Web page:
Book reviewPerspectives on Translation Quality (Text, Translation, Computational Processing 9). Berlin: de Gruyter, 2011. 273 pp. ISBN 978-3-11-025984-1 €99.95
Reviewed by Sharon O’Brien
Table of contents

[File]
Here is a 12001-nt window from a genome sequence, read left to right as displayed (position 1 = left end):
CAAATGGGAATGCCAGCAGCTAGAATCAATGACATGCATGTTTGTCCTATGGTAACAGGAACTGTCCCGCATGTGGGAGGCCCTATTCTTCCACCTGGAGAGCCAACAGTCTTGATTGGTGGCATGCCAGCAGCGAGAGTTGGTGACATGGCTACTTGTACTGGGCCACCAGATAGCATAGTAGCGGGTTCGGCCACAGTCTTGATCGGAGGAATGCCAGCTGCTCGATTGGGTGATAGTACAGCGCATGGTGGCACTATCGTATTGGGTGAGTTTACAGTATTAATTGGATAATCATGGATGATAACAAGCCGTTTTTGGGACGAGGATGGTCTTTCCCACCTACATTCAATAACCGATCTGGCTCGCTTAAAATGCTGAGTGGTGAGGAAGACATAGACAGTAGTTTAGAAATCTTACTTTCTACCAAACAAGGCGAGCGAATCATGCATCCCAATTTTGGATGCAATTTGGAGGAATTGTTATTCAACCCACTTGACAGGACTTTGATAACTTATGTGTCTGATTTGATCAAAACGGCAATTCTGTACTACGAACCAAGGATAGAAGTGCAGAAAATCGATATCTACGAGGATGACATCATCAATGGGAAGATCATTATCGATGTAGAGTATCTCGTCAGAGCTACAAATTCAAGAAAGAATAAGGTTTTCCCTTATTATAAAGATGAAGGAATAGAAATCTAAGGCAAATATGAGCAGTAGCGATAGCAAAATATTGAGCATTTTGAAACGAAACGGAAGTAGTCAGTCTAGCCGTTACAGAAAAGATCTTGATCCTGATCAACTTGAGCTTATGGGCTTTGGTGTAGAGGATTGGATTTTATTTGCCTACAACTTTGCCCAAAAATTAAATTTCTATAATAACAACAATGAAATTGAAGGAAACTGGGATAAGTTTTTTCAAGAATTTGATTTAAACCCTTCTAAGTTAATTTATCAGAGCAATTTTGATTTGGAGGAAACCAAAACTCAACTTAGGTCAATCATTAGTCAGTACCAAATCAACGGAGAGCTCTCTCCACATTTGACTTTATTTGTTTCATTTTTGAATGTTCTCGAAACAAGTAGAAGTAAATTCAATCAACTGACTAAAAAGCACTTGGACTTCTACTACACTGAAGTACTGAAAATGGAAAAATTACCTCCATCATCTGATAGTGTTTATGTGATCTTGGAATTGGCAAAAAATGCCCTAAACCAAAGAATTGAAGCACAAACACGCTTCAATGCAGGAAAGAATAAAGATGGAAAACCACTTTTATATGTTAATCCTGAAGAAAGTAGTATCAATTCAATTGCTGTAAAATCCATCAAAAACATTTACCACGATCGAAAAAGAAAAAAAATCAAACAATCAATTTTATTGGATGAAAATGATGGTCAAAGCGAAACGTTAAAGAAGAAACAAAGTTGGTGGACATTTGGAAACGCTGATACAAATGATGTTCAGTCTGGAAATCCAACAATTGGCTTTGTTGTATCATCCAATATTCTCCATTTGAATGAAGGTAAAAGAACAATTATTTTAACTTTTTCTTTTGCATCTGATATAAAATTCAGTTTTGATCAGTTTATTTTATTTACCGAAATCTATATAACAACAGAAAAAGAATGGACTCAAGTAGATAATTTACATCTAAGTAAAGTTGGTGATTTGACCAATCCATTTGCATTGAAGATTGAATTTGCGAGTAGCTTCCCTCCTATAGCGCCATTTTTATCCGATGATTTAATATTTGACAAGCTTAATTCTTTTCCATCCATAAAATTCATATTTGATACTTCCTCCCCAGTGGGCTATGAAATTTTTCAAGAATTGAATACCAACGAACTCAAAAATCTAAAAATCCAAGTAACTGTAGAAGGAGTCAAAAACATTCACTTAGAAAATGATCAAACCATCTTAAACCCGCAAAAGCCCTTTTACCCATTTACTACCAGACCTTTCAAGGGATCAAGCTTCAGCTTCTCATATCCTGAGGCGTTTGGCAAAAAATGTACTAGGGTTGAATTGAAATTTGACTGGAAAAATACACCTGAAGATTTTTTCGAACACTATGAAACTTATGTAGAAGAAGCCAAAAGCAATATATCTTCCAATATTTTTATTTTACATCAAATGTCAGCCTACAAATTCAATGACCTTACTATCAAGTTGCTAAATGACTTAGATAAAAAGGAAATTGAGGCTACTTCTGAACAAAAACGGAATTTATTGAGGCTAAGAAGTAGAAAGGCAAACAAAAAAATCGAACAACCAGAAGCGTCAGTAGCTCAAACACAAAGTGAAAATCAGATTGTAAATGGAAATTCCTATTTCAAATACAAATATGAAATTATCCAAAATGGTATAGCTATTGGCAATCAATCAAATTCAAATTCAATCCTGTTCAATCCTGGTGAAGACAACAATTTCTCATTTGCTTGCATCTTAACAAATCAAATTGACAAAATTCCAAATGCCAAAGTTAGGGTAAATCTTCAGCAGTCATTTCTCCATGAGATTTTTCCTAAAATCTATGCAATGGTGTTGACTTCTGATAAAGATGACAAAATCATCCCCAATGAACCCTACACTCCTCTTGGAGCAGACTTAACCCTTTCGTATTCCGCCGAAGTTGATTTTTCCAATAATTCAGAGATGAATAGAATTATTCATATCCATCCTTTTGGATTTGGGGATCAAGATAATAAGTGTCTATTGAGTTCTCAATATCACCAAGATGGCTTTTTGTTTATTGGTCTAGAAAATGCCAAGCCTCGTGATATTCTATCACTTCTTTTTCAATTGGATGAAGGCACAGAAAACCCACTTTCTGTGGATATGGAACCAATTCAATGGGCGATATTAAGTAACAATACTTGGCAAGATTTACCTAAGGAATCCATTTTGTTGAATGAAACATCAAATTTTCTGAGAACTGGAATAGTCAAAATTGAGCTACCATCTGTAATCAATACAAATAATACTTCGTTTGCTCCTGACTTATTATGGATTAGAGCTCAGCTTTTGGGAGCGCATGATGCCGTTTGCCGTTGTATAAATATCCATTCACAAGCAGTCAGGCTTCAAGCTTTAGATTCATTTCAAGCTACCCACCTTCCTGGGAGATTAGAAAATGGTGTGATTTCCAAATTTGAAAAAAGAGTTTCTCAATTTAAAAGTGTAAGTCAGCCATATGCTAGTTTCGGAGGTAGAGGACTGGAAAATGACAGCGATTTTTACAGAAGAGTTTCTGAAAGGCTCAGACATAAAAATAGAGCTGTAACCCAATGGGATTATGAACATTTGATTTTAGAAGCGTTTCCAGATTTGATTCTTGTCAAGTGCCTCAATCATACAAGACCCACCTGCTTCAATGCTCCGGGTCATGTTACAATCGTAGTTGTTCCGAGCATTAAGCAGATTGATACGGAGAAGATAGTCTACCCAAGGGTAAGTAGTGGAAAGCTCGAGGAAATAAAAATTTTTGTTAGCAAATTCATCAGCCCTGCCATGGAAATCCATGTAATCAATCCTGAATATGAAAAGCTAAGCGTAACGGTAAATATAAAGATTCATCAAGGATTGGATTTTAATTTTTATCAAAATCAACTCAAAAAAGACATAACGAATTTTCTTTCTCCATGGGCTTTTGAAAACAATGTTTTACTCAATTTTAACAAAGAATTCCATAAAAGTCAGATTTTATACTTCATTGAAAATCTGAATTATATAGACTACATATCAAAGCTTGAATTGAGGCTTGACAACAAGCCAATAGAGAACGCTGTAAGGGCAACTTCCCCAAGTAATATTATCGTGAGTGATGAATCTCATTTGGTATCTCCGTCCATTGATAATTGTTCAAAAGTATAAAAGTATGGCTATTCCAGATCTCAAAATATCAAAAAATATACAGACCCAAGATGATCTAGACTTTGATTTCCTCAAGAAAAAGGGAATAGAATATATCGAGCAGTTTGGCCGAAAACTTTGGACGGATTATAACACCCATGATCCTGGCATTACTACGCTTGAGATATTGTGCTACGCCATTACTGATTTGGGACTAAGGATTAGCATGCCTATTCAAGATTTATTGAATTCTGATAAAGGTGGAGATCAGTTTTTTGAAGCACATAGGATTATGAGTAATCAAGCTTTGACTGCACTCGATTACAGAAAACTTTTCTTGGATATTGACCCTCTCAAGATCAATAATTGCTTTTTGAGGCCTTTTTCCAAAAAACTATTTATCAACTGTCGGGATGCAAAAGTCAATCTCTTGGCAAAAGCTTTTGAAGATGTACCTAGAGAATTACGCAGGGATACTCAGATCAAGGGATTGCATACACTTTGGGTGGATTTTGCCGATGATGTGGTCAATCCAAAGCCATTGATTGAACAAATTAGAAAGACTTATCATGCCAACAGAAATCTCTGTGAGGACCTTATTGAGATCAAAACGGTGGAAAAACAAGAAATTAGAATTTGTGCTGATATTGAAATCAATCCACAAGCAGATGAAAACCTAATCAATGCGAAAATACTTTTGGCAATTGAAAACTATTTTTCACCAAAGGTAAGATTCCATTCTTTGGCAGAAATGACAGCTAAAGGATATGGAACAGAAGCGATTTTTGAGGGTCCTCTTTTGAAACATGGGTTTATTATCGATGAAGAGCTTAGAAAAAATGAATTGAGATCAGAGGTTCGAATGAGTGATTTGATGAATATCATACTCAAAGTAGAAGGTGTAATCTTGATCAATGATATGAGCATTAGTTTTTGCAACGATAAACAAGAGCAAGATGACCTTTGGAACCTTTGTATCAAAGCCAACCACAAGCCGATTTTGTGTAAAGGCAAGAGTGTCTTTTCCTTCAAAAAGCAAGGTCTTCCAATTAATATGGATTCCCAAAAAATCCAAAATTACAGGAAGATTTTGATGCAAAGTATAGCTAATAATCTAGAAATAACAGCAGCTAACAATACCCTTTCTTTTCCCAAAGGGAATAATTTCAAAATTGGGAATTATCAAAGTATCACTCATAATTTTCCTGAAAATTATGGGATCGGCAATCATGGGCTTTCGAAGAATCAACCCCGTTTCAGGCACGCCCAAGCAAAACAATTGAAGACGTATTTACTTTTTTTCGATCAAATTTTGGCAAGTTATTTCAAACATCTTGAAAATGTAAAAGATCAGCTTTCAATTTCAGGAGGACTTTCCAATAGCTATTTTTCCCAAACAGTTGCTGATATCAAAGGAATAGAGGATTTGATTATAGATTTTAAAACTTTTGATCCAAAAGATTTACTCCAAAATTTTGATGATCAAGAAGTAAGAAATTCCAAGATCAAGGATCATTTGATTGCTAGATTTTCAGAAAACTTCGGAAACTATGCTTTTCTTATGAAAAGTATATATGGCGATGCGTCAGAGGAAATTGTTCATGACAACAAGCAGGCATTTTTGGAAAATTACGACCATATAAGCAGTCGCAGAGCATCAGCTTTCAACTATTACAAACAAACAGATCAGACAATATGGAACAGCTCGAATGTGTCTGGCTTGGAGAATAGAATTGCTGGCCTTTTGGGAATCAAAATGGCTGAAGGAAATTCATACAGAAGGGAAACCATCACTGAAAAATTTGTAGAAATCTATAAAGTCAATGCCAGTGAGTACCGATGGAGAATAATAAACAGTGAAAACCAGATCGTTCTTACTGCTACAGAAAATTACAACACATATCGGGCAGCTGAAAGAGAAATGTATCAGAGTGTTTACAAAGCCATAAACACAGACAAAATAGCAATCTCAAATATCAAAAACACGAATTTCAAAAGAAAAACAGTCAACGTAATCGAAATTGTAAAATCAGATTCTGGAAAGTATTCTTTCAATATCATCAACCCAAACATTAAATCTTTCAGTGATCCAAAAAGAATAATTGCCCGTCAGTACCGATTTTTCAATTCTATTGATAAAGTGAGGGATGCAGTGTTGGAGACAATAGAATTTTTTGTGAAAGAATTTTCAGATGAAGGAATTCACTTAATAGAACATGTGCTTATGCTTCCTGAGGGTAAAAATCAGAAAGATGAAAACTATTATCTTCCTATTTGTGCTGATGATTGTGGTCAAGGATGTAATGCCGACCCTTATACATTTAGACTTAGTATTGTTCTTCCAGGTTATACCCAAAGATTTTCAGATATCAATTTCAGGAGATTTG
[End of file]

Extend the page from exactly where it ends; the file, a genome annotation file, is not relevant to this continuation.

The aim of this edited volume is “to reflect on translation quality from different perspectives” and “to offer insights from a translator training perspective and from an industry perspective” (1). It also seeks to build bridges between theory and practice and is presented as being of interest to the layperson and language specialists alike. The volume is divided into four thematic sections. Part 1 focuses on translation quality in the translation training context (four articles), Part 2 is on the evaluation of machine translation (two articles), Part 3 turns attention to quality assessment in the translation workflow (three articles) and the final part looks at domain-specific quality issues in legal and literary translation (two articles). A perspective shared by all contributors is that translation evaluation in the 21st century should be adapted to the communicative context of use. This is not exactly a paradigm-changing perspective, but it sets the tone for the book. It is claimed that the book “puts forward new hypotheses that will certainly prove useful to trainers and language professionals” (4). While the volume delivers on its promise to offer perspectives on translation quality from training and professional viewpoints, the promise to put forward new hypotheses is not fulfilled and it is difficult to see how it builds bridges between theory and practice when the majority of contributions are predominantly a-theoretical.